ugg boots childrens The 7 Most Unintentionally Nightmarish Children’s Characters
Put that lunch away, it’s not getting better from here.
Fofao, a mop topped escapee from the Island of Dr. Moreau, has been a beloved entertainer of Brazilian children since the 1980s, because the body horror genre has apparently not made its way into South America yet. He dresses like a police sketch of a pedophile and has the singing voice of a cartel assassin, but the kids in this video are completely unfazed by his presence.
Nobody seems like he was specifically engineered as nightmare fuel, and for some reason, the producers of Sesame Street thought it would be appropriate to have Nobody use his twitchy, disembodied facial features to deliver counting exercises to preschoolers. He also speaks with the terrifyingly dulcet tones of a serial killer patiently assuring us that there is no escape from his basement, because a man with a bachelor’s degree in home economics thought that was a good idea.
Phasing in and out of being, Nobody occupies some incomprehensible realm of chaotic oblivion, seeping through the cracks in our reality like one of Kevin Bacon’s visions in Stir of Echoes. Unsurprisingly, Jim Henson originally created this character for an entirely different purpose to narrate a surreal short film about the human subconscious.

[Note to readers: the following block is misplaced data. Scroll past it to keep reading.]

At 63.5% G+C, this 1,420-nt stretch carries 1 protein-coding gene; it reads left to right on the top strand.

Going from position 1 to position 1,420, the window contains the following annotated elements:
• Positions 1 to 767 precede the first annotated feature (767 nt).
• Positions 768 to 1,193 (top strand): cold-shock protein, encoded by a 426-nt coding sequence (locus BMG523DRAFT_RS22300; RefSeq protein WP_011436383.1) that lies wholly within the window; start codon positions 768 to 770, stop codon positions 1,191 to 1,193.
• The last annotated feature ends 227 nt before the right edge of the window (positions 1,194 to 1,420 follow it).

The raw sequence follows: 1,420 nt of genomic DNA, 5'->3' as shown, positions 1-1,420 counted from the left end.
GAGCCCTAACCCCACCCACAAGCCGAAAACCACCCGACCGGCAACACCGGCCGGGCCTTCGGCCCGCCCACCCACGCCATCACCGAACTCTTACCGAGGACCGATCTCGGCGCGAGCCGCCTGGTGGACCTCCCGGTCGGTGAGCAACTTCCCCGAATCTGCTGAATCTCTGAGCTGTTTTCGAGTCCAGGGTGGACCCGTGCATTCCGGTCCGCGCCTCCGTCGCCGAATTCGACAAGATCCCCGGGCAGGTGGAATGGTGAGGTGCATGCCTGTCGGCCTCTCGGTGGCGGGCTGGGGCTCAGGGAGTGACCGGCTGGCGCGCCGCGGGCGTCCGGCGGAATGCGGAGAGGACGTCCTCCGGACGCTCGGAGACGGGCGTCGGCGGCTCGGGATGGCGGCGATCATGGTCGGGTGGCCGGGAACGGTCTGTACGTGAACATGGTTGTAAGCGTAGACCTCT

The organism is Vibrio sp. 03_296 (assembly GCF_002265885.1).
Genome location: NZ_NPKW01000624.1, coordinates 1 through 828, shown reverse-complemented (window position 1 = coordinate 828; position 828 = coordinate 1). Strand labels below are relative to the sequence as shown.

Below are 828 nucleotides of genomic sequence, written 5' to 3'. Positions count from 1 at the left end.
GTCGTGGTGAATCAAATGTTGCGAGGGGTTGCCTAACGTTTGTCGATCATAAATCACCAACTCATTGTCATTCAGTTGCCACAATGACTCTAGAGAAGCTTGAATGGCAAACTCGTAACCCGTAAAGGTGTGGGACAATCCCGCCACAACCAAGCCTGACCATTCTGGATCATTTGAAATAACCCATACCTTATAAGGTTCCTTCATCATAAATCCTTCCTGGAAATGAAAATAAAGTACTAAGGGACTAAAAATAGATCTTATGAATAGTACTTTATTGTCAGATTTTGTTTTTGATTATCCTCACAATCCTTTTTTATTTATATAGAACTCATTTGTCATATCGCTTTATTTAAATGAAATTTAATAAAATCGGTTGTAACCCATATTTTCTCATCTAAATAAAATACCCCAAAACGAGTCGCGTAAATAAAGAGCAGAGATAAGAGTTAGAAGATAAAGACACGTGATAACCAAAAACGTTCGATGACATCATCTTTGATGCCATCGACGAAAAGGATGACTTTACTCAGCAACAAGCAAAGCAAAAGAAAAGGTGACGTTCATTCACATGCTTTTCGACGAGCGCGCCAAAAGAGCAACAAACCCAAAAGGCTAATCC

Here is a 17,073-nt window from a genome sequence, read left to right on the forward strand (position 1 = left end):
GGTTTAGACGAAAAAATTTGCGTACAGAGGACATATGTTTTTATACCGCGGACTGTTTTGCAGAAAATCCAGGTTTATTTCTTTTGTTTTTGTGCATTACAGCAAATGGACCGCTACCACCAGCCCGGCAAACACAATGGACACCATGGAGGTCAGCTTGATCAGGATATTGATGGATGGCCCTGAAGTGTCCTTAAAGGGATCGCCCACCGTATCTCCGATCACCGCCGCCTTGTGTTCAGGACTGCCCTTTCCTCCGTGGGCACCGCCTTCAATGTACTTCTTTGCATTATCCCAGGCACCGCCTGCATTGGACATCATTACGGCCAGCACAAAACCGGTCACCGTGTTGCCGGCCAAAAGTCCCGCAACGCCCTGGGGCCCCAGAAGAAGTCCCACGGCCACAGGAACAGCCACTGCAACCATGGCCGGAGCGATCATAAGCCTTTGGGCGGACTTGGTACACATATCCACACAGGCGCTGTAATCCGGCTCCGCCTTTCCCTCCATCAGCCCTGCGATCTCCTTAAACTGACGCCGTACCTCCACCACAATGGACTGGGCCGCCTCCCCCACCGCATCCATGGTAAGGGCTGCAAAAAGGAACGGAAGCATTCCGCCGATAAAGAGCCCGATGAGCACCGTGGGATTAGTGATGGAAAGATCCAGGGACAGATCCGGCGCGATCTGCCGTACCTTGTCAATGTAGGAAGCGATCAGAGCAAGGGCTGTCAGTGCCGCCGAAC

Apparently, Mr. Henson’s brain supplied its own acid.
The film, Limbo, the Organized Mind, stars the Nobody as a mental homunculus adrift through a purgatory of his own thoughts, overlaid with images of leaky pipes, scurrying cockroaches, and foggy, alien landscapes.
Don’t worry, kids, God isn’t dead. He’s just hunting you.
At some point during the preproduction of his children’s television show, following a line of logic that will never be understood, Jim Henson revisited this nightmare and said, “Yes. This should be the monster that teaches human babies how to count.”
According to a French Wikipedia entry loosely translated by Google, is a bizarre satirical news program starring anthropomorphic animal puppets discussing topics that are instantly relatable to all children, such as the pressures of inter office politics and economics on broadcast journalism, and the undeniable hijinks of “professional misconduct.”
All of that explanation is irrelevant, however,
because none of us can hear anything over the shrieking madness of Ostrich Boobs and Personface McTelephone.
Somehow, somewhere Guillermo del Toro is smiling.
Beyond that, the entire program plays out like some fever dream a child would have staring at their stuffed animals while bedridden with typhus. The characters wobble around like stroke victims, rapidly twitching out the palsied facial expressions of a person shuddering into brain death, while their delicately gloved human hands make the refined but eerily purposed gestures of an aristocratic spree killer. Also, after the end credits of this particular episode, we are treated to a brief scene of the ostrich putting on lipstick and barely avoiding molestation at the hands of a sleazy cat with a broken arm who apparently hides cigarette lighters in his cast. By the way, that cat is a recurring character, and his arm is in a cast every single time we see him.